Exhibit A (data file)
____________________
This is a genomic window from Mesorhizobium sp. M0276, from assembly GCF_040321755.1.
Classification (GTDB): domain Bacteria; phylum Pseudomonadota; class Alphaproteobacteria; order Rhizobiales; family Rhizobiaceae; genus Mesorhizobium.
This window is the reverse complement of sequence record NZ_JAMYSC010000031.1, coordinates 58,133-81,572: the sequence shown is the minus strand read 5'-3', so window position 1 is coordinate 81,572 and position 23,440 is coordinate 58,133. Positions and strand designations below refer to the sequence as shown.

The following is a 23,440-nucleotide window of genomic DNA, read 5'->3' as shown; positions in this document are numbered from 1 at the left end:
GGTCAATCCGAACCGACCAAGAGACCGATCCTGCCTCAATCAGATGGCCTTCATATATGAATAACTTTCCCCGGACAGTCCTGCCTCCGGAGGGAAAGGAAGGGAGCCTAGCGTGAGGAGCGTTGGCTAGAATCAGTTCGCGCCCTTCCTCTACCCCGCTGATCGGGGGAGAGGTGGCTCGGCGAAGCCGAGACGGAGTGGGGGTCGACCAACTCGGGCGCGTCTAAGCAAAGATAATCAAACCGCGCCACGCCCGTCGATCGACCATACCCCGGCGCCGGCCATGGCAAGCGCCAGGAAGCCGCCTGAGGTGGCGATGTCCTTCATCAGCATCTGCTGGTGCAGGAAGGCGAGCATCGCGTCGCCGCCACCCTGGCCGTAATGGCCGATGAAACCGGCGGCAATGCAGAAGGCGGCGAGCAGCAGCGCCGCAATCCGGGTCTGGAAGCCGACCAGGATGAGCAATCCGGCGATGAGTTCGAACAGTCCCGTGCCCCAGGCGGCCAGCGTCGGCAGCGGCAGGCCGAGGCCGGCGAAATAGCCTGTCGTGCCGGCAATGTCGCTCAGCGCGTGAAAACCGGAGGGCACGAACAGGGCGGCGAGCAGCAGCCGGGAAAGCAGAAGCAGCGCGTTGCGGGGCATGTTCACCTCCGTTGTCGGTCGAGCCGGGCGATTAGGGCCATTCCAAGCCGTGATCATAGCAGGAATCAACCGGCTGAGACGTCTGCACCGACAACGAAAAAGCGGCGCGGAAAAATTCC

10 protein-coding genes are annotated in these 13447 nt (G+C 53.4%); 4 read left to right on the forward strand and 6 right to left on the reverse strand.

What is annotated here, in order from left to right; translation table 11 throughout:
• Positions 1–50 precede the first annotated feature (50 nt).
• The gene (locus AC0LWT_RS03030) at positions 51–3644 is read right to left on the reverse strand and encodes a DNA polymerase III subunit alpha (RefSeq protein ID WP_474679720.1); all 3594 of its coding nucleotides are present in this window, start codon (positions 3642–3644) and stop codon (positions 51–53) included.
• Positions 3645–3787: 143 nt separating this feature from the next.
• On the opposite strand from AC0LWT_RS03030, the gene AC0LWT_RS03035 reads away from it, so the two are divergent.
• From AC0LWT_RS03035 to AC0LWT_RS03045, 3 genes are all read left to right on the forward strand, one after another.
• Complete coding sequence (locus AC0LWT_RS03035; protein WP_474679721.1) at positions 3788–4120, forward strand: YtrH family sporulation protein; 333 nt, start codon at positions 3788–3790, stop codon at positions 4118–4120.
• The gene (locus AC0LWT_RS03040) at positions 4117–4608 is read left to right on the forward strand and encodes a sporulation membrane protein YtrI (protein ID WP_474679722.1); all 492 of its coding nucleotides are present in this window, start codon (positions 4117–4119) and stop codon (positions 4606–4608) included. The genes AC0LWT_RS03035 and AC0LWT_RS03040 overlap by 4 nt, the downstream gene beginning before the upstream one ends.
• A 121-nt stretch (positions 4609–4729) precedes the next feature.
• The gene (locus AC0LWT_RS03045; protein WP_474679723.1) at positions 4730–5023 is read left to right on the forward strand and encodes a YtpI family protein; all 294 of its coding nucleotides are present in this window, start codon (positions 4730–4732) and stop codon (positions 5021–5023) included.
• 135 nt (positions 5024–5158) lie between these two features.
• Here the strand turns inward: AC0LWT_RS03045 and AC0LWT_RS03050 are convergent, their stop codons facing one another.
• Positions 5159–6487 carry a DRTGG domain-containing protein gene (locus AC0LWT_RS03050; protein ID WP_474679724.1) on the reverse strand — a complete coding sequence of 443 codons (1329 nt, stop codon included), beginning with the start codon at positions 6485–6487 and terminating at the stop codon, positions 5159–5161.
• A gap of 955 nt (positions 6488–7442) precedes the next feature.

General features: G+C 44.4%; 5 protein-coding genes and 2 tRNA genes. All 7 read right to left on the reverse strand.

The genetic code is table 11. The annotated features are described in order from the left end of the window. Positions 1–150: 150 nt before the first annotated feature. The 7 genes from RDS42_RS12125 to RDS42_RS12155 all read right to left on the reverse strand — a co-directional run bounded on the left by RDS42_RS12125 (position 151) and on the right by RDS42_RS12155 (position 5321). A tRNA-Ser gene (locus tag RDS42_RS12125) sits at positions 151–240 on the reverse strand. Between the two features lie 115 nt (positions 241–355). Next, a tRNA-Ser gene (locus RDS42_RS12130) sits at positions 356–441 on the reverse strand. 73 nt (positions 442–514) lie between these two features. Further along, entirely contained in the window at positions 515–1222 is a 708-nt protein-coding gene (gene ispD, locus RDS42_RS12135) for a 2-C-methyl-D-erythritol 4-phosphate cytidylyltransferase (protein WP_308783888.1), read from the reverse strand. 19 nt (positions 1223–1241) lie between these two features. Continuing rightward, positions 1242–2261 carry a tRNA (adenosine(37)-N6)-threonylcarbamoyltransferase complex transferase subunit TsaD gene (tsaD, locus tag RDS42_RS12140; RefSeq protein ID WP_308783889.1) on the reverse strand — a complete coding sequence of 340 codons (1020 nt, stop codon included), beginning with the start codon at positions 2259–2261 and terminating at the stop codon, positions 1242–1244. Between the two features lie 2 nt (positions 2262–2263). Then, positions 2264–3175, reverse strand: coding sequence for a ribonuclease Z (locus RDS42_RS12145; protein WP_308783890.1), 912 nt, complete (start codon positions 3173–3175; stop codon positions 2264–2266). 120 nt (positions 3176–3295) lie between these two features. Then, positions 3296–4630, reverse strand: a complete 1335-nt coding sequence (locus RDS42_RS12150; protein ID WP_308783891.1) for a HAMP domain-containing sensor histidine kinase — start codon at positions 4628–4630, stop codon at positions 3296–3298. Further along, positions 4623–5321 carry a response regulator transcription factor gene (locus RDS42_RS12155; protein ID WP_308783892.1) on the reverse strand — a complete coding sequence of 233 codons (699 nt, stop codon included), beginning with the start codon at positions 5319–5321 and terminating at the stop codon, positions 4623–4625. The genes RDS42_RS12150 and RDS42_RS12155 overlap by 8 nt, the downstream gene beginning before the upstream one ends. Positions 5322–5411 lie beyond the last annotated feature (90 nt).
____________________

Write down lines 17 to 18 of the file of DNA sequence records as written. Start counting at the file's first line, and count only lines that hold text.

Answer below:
• 135 nt (positions 5024–5158) lie between these two features.
• Here the strand turns inward: AC0LWT_RS03045 and AC0LWT_RS03050 are convergent, their stop codons facing one another.